On November 10, 2015, Florida March of Dimes partners met to hold an inaugural Prematurity Summit at the University of South Florida Center for Advanced Medical Learning and Simulation (CAMLS) in Tampa. Dr. Charles Lockwood, Dean of the Morsani College of Medicine and Senior Vice-President for USF Health, co-chaired the event with Dr. Mary Peeples-Sheps, former Associate Dean of the University of Florida College of Public Health and Health Professions.
The summit explored the extent, risk factors and consequences of preterm birth (a live birth before 37 completed weeks of gestation) in Florida and began to develop a long-term strategic plan with a statewide vision and partnership to identify and utilize evidence-based strategies to reduce the rates of preterm birth in Florida.
Dr. William Sappenfield, Co-Director of the Florida Perinatal Quality Collaborative, Director of the Lawton and Rhea Chiles Center for Healthy Mothers and Babies and Chair of the Department of Community and Family Health in the USF College of Public Health, served on the summit steering committee and presented an overview of the preterm birth data.
Preterm birth presents a significant burden to individuals and society. Worldwide, preterm birth is the leading cause of death children under 5 years old and the leading cause of neonatal death in the United States. There is often developmental delay and disability for survivors. In the U.S. it is estimated that the annual cost of preterm birth is $26 billion.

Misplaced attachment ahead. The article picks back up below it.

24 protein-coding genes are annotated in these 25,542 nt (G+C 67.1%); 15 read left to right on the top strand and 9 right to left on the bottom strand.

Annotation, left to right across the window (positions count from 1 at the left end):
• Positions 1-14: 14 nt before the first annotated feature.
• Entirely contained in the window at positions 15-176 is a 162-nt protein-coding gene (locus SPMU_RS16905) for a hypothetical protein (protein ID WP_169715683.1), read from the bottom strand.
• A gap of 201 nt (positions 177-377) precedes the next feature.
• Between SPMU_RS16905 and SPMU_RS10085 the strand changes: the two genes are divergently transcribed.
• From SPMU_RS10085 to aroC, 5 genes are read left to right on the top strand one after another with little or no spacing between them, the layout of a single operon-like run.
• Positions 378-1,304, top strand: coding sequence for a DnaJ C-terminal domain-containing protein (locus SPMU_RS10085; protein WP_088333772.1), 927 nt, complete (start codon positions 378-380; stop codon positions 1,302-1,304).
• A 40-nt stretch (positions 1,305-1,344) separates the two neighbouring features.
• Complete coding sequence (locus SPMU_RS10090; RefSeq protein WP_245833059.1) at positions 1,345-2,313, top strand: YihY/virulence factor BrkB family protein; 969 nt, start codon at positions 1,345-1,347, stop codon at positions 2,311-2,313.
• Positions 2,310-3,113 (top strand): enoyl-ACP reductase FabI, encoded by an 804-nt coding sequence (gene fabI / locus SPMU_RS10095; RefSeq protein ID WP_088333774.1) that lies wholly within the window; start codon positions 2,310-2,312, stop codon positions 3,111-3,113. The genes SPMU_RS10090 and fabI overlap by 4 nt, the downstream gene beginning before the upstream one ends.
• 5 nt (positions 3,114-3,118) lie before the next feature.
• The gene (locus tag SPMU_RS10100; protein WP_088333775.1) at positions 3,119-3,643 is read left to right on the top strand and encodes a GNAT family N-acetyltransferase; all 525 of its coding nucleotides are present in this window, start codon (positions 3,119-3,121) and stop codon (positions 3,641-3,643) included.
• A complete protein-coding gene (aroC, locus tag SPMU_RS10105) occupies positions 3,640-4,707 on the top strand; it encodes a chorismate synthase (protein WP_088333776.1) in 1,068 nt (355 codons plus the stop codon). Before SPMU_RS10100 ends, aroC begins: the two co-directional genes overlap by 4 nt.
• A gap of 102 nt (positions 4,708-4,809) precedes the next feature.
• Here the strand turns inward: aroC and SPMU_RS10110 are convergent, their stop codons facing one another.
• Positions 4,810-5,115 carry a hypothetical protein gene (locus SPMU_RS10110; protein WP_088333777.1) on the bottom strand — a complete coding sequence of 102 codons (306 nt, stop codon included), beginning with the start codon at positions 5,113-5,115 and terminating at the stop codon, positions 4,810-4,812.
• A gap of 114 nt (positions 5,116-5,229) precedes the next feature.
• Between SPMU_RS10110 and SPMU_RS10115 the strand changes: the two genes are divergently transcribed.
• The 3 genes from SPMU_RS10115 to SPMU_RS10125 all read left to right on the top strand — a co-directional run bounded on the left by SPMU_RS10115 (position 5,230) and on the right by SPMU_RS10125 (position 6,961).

Florida has received a grade of C on the March of Dimes 2015 Prematurity Report Card, with a state preterm birth rate of 9.9%. While an improvement from 11.2% in 2005, it is still higher than the March of Dimes goal of 8.1%. Florida has a higher rate of prematurity than the five most populous states (Florida, Illinois, New York, California, and Texas). The preterm birth rate varies substantially in Florida by county. In 2012 to 2014, the county rates varied from 5.7% in Glade County to 15.4% in Jefferson County. Preterm birth rates have decreased from 2005 to 2014 in 46 of Florida’s 67 counties, a little over 2/3rd of the counties.
Risk factors that have contributed most to the increased rates are hypertension, diabetes, and multiple births. Factors most contributing to the decrease in rates are a reduction in smoking and increasing interpregnancy intervals. The Black/White disparity in Florida is increasing over time. The preterm birth rate among Black mothers in Florida only decreased 10.7% from 2005 to 2014 compared to the rate among White mothers which decreased 15.2%.
The Florida Perinatal Quality Collaborative put together a comprehensive report for the summit, titled Where are the State and Counties with Preterm Birth? This report can be downloaded from the FPQC website resources page.
With this background and other information presented at the meeting, summit participants worked collaboratively to identify ways to achieve the future March of Dimes goals for reduction of prematurity to 5.5% by 2030. A round table allowed for thoughtful discussions with unique perspectives based on myriad expertise, and participants fully committed to work collaboratively long-term to execute agreed upon next steps. The challenge is for Florida’s preterm birth rate over the next 10 years to decrease faster than the U.S. rate so that fewer babies and families have to struggle with the challenges of preterm birth and to reduce these unnecessary health care and educational costs.
World Prematurity Day is celebrated on November 17 and March of Dimes will hold a national conference in Alexandria, Virginia on November 17 and 18, 2015. For more information on the 2015 Premature Birth Report Cards, visit http://www.marchofdimes.org/mission/prematurity-reportcard.aspx